Dr. Brian Raphael, a CDC research microbiologist, discusses Legionella bacteria in compost. Created: 9/27/2017 by National Center for Emerging and Zoonotic Infectious Diseases (NCEZID).
Date Released: 9/27/2017. Series Name: Emerging Infectious Diseases.
[Announcer] This program is presented by the Centers for Disease Control and Prevention.
[Sarah Gregory] Today, I’m talking with Dr. Brian Raphael, a CDC research microbiologist, about Legionella bacteria in compost. Welcome, Dr. Raphael.
[Brian Raphael] Hi. Thank you for having me.
[Sarah Gregory] Let’s start with defining Legionnaire’s disease. What is it and how does a person get it?
[Brian Raphael] So legionnaires’ disease is a serious type of pneumonia that’s caused by various species of Legionella bacteria. The most commonly detected species is Legionella pneumophila which causes about 90 percent of reported infections in the United States and in most other countries. People who smoke, have underlying respiratory disease, are immunosuppressed, or the elderly are at increased risk for Legionnaires’ disease. The disease is characterized by cough, shortness of breath, and fever. Legionnaires’ disease can be treated with antibiotics but it is still deadly for about one in every 10 people who get it. Typically, people can be exposed to Legionella by inhaling aerosols or water droplets containing the bacteria from various man-made systems, such as cooling towers associated with large building air conditioning systems, showers, decorative fountains, and whirlpool spas. Keeping systems like these clean and maintaining appropriate disinfectant levels are some of the best ways to prevent Legionnaires’ disease.
[Sarah Gregory] Are their different types of legionella bacteria and how are they detected?
[Brian Raphael] There are about 60 known species of Legionella and nearly half of these have been linked to human disease. Other than Legionella pneumophila, only a few of these species are linked with disease in a sizeable number of people; most have only been reported to cause disease in one or two people. The best way to detect Legionella is by culture of lower respiratory tract secretions, like sputum or aspirates, taken when patients undergo bronchoscopy. However, culture is not always successful and can take several days. Our laboratory also tests respiratory secretions using PCR to detect Legionella DNA, which is indicative of infection. Infection with the most common serogroup of Legionella pneumophila, serogroup 1, can be detected by urinary antigen test, which is the most frequent way that Legionnaires’ disease is diagnosed.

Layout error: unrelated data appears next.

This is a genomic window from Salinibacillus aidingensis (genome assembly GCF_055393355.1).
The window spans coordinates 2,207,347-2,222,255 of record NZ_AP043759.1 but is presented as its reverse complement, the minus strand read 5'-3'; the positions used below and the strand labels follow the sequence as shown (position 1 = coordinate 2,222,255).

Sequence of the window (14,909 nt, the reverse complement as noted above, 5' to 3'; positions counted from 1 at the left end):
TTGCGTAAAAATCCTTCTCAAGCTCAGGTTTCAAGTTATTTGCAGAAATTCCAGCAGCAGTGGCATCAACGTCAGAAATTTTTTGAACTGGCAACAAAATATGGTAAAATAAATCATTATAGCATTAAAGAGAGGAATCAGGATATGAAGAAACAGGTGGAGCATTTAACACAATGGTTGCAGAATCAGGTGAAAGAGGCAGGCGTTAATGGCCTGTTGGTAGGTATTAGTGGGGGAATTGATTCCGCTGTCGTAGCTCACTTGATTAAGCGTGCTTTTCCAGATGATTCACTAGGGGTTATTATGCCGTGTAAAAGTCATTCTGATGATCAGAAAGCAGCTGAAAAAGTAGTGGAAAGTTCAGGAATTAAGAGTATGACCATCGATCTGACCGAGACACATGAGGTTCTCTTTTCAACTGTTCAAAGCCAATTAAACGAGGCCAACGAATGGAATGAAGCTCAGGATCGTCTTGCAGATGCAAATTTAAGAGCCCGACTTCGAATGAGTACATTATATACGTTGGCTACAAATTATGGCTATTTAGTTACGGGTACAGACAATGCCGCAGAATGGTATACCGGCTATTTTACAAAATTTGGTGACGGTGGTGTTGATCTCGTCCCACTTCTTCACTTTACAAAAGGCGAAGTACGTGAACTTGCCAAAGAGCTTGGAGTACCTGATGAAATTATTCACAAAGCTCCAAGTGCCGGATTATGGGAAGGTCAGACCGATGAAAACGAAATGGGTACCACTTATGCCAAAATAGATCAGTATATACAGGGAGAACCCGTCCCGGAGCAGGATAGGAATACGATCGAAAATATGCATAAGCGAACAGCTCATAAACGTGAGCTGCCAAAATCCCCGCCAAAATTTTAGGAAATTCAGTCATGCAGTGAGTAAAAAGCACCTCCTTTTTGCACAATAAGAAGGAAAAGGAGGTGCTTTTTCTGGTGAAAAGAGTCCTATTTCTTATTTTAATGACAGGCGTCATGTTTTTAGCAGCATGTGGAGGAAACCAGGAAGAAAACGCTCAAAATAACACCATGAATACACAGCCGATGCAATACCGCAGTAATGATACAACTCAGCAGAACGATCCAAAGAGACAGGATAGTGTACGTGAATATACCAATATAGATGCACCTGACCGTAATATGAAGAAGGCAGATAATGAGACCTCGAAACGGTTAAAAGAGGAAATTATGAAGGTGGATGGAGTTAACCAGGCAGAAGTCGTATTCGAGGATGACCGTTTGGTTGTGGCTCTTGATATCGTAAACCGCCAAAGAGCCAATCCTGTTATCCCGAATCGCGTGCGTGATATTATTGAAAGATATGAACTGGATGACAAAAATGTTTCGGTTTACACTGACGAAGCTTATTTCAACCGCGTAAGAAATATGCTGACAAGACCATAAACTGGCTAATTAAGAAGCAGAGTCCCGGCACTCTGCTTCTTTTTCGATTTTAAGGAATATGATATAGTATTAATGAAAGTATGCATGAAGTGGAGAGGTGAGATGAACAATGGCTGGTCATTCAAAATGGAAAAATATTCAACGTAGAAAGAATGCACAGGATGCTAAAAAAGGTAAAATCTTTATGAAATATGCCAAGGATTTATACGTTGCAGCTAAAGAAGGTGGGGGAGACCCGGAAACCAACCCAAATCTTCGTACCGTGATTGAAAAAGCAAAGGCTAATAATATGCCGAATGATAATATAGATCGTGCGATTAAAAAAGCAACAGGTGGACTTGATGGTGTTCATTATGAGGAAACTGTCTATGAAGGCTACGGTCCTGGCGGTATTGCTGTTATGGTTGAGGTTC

[Sarah Gregory] While you’re not an author on this study, I know you have extensive knowledge of Legionnaires’ disease. Would you tell us about this study?
[Brian Raphael] This was a case-controlled study conducted in the Canterbury region of New Zealand to assess risk factors for Legionnaires’ disease caused by Legionella longbeachae. This species of Legionella causes a significant number of infections in places like Australia and New Zealand but is not frequently found to be the cause of Legionnaires’ disease in places like North America or Europe. Previous studies have shown that the route of exposure appears to be different for Legionella longbeachae, which has been linked with the use of compost or potting soil. This study took a closer look at the differences in underlying health conditions and behaviors of people who became sick, compared to a random sample of healthy people. An interesting side note is that the species gets its name from the first recognized case of Legionnaires’ disease caused by Legionella longbeachae, which occurred in 1980 in Long Beach, California.